Wildflowers in the Garden

Ahh, wildflowers!  The Garden is host to a nice variety of wildflowers that bloom from April through September. 

April to May

Golden Banner - Thermopsis rhombifolia

Thermopsis rhombifolia is in the legume family.  It thrives in dry flatlands and woods.  It grows 6 to 18” tall. It blooms early but you can still see the dried stems and leaves the following year. 

Pasque Flower - Pulsatilla patens

Pulsatilla patens - aka Eastern pasqueflower, prairie crocus and cutleaf anemone - grow 4-10” tall.  The flowers are pale blue to white and even sometimes purple - 1-2” wide.  You may want to forego picking and sniffing as this plant has poisonous traits that can leave blisters.  You’ll notice soft hairs all over this plant that may keep it warm early in the spring.

May to June

Chiming Bells - Mertensia lanceolata

Mertensia lanceolata is known as prairie bluebells, lance-leaved bluebells, and lance-leaved lungwort.  It is native to western North America.  It grows from 8 - 12" tall and is one of the first wildflowers to bloom in the Spring.  Its leaves usually point upwards. These lovely blue flowers are loved by bees, moths, and butterflies.

Creeping Jenny - Convolvulus arvensis

Convolvuls avensis - aka Field Bindweed is - as you may guess in the morning glory family.  It’s a climbing vine that can get up to 6" tall. It can also grow in tangled mats.  The flowers are funnel-shaped, white with a pinkish cast, and 1 - 2” wide.  Watch for it on nice sunny days - otherwise, you might miss it.

Sand Lily - Leucocrinum montanum

Leucocrinum montanum aka sand lily, common starlily and mountain lily is native to the western United States, especially the Rocky Mountains.  It doesn’t really have a stem and only grows about 4“ tall.  The flowers are bright white, waxy, and grow 1 - 1.5” wide with six narrow petals.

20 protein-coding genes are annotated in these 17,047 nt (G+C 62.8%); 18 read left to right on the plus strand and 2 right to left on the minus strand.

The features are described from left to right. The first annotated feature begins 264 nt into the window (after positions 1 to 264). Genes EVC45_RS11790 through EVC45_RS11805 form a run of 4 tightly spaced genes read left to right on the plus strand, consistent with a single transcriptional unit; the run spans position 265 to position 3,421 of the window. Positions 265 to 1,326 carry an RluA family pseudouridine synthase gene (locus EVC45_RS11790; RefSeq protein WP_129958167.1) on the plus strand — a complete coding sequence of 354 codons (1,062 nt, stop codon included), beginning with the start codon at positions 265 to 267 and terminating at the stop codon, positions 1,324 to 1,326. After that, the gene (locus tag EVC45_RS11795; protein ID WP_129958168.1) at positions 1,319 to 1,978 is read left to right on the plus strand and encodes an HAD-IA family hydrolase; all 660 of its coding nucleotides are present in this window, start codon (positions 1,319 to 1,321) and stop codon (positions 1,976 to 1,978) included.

Virgin's Bower - Clematis ligusticifolia

Clematis ligusticifolia - aka Old-man’s Beard and Virgin’s bower - was also called pepper vine by the pioneers who used the leaves as a pepper substitute. The American Indians chewed the leaves for sore throats, migraines, and colds.  But be careful since the essential oils of the plant are irritating to the skin and mucous membranes and, in large amounts can cause internal bleeding.  This climbing vine can grow up to 30” tall and the clusters of white flowers can be up to 8” across.  The individual flowers are small, less than 1” wide. 

Mid-May to Late June

Yucca - Yucca glauca

Yucca glauca is an evergreen plant also knows as small soapweed, Spanish bayonet, Great Plains yucca, and beargrass.  The tall spikes are clustered and can grow up to 15” tall.  The nodding blooms are 2 - 3” across and open at night.  They have a great friendship with yucca moths.  The Navajo Indians used many parts of the plant:  the roots were smashed to make a “soap,” leaves were used for ties and mats, the pods were eaten and, when the tips of the leaves are broken off, you can pull up the attached “thread” with the tip serving as the needle.  Honey ants collect their nectar. 

May to September

Narrow-leaved Penstemon -
Penstemon angustifolius

Penstemon angustifolius - aka broadbeard beardtongue and narrowleaf beardtongue - is in the plantain family. Its thick, waxy stems grow up to 24” tall and characteristically arches until the stem gets longer. The pink or purple flowers are loved by the hummingbirds.  This plant is a fairly recent inhabitant in Colorado likely having hitched rides along the highways in Utah.

June to Early July

Western Spiderwort -